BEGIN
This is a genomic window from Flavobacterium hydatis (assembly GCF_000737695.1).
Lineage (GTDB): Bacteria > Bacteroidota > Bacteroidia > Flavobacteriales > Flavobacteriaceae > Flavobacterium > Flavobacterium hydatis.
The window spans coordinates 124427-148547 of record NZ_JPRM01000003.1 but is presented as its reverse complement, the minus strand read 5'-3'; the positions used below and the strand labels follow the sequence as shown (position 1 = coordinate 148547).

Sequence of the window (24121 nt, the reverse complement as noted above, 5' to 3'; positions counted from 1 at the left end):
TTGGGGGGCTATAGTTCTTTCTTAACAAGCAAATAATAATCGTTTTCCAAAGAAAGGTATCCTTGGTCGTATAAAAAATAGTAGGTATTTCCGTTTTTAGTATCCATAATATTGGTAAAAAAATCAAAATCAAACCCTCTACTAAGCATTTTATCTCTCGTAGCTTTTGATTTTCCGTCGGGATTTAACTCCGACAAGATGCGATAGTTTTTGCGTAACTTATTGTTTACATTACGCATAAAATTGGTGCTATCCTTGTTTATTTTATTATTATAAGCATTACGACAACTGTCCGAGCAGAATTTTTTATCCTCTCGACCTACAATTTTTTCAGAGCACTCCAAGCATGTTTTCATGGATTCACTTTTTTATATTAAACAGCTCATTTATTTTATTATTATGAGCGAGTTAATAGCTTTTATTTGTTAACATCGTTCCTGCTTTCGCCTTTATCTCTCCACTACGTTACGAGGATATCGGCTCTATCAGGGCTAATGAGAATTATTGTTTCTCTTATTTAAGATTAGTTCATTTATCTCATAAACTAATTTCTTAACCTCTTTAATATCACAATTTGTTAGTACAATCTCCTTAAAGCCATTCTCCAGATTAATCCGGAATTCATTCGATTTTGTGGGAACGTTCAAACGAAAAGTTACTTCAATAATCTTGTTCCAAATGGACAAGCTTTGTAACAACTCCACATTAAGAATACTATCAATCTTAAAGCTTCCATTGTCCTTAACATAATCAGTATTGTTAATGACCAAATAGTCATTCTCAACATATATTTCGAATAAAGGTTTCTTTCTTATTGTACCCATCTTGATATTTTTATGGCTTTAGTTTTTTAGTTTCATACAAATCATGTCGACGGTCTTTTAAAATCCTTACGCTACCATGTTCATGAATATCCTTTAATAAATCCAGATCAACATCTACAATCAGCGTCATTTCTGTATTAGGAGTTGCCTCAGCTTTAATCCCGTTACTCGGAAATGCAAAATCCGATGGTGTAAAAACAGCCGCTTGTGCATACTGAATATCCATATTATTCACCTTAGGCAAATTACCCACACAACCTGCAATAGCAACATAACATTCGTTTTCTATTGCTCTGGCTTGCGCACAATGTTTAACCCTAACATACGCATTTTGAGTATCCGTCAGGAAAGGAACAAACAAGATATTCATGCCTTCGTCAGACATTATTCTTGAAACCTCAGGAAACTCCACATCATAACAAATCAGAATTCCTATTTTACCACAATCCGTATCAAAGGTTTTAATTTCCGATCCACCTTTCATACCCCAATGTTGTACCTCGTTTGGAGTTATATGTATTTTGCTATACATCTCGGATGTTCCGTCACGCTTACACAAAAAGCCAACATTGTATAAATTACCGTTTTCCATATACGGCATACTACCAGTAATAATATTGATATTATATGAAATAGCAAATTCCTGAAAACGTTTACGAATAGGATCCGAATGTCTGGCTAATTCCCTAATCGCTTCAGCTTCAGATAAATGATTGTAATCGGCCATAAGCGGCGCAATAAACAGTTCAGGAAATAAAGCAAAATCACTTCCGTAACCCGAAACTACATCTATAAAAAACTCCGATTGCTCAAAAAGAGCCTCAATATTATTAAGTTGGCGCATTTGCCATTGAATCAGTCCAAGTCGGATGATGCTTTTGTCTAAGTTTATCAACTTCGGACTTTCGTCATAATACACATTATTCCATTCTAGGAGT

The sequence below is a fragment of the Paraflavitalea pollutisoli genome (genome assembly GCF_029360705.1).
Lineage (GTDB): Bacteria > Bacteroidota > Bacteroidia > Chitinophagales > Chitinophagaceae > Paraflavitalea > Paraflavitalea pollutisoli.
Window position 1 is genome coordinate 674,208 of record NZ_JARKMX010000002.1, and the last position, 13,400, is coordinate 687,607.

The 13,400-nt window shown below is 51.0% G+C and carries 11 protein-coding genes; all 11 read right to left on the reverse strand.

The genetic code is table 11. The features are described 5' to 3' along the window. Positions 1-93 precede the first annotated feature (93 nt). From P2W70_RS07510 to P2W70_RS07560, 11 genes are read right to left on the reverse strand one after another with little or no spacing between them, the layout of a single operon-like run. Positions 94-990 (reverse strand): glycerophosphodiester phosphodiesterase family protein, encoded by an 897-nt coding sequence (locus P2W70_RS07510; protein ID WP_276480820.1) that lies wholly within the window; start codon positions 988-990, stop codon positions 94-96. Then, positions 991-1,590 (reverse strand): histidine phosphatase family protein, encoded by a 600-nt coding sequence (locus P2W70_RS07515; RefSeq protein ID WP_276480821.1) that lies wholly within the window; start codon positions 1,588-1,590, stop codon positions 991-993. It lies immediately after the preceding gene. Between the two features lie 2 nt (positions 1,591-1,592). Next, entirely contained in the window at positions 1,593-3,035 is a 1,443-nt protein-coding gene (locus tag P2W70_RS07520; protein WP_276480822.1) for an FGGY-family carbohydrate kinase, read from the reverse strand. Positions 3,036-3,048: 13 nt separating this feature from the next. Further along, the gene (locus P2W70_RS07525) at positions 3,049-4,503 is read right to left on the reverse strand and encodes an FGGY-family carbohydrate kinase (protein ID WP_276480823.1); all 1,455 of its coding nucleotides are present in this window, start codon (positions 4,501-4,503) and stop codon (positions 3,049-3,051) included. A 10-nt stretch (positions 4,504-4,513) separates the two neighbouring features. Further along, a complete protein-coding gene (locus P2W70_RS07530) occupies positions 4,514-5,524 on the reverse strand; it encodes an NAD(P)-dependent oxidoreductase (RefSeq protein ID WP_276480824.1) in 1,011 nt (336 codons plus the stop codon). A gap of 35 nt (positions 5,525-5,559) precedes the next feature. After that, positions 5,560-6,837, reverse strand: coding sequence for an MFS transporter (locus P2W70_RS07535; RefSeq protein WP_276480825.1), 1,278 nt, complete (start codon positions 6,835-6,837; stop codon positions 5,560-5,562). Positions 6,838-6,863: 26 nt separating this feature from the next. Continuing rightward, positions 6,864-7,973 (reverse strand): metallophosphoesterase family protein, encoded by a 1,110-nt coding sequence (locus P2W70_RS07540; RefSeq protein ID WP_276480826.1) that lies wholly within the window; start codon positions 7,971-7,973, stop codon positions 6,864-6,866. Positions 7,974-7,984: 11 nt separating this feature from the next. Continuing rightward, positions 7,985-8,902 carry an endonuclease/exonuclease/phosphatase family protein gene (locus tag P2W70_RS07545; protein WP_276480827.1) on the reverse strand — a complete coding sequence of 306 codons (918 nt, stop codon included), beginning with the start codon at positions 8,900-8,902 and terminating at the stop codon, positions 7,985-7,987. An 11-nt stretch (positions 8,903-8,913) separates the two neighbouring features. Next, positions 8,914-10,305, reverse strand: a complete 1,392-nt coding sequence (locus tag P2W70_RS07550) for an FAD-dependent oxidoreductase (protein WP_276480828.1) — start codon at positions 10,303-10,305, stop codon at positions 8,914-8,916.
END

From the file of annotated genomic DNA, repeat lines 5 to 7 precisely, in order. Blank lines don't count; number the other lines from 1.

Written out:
TTGGGGGGCTATAGTTCTTTCTTAACAAGCAAATAATAATCGTTTTCCAAAGAAAGGTATCCTTGGTCGTATAAAAAATAGTAGGTATTTCCGTTTTTAGTATCCATAATATTGGTAAAAAAATCAAAATCAAACCCTCTACTAAGCATTTTATCTCTCGTAGCTTTTGATTTTCCGTCGGGATTTAACTCCGACAAGATGCGATAGTTTTTGCGTAACTTATTGTTTACATTACGCATAAAATTGGTGCTATCCTTGTTTATTTTATTATTATAAGCATTACGACAACTGTCCGAGCAGAATTTTTTATCCTCTCGACCTACAATTTTTTCAGAGCACTCCAAGCATGTTTTCATGGATTCACTTTTTTATATTAAACAGCTCATTTATTTTATTATTATGAGCGAGTTAATAGCTTTTATTTGTTAACATCGTTCCTGCTTTCGCCTTTATCTCTCCACTACGTTACGAGGATATCGGCTCTATCAGGGCTAATGAGAATTATTGTTTCTCTTATTTAAGATTAGTTCATTTATCTCATAAACTAATTTCTTAACCTCTTTAATATCACAATTTGTTAGTACAATCTCCTTAAAGCCATTCTCCAGATTAATCCGGAATTCATTCGATTTTGTGGGAACGTTCAAACGAAAAGTTACTTCAATAATCTTGTTCCAAATGGACAAGCTTTGTAACAACTCCACATTAAGAATACTATCAATCTTAAAGCTTCCATTGTCCTTAACATAATCAGTATTGTTAATGACCAAATAGTCATTCTCAACATATATTTCGAATAAAGGTTTCTTTCTTATTGTACCCATCTTGATATTTTTATGGCTTTAGTTTTTTAGTTTCATACAAATCATGTCGACGGTCTTTTAAAATCCTTACGCTACCATGTTCATGAATATCCTTTAATAAATCCAGATCAACATCTACAATCAGCGTCATTTCTGTATTAGGAGTTGCCTCAGCTTTAATCCCGTTACTCGGAAATGCAAAATCCGATGGTGTAAAAACAGCCGCTTGTGCATACTGAATATCCATATTATTCACCTTAGGCAAATTACCCACACAACCTGCAATAGCAACATAACATTCGTTTTCTATTGCTCTGGCTTGCGCACAATGTTTAACCCTAACATACGCATTTTGAGTATCCGTCAGGAAAGGAACAAACAAGATATTCATGCCTTCGTCAGACATTATTCTTGAAACCTCAGGAAACTCCACATCATAACAAATCAGAATTCCTATTTTACCACAATCCGTATCAAAGGTTTTAATTTCCGATCCACCTTTCATACCCCAATGTTGTACCTCGTTTGGAGTTATATGTATTTTGCTATACATCTCGGATGTTCCGTCACGCTTACACAAAAAGCCAACATTGTATAAATTACCGTTTTCCATATACGGCATACTACCAGTAATAATATTGATATTATATGAAATAGCAAATTCCTGAAAACGTTTACGAATAGGATCCGAATGTCTGGCTAATTCCCTAATCGCTTCAGCTTCAGATAAATGATTGTAATCGGCCATAAGCGGCGCAATAAACAGTTCAGGAAATAAAGCAAAATCACTTCCGTAACCCGAAACTACATCTATAAAAAACTCCGATTGCTCAAAAAGAGCCTCAATATTATTAAGTTGGCGCATTTGCCATTGAATCAGTCCAAGTCGGATGATGCTTTTGTCTAAGTTTATCAACTTCGGACTTTCGTCATAATACACATTATTCCATTCTAGGAGT

The sequence below is a fragment of the Paraflavitalea pollutisoli genome (genome assembly GCF_029360705.1).
Lineage (GTDB): Bacteria > Bacteroidota > Bacteroidia > Chitinophagales > Chitinophagaceae > Paraflavitalea > Paraflavitalea pollutisoli.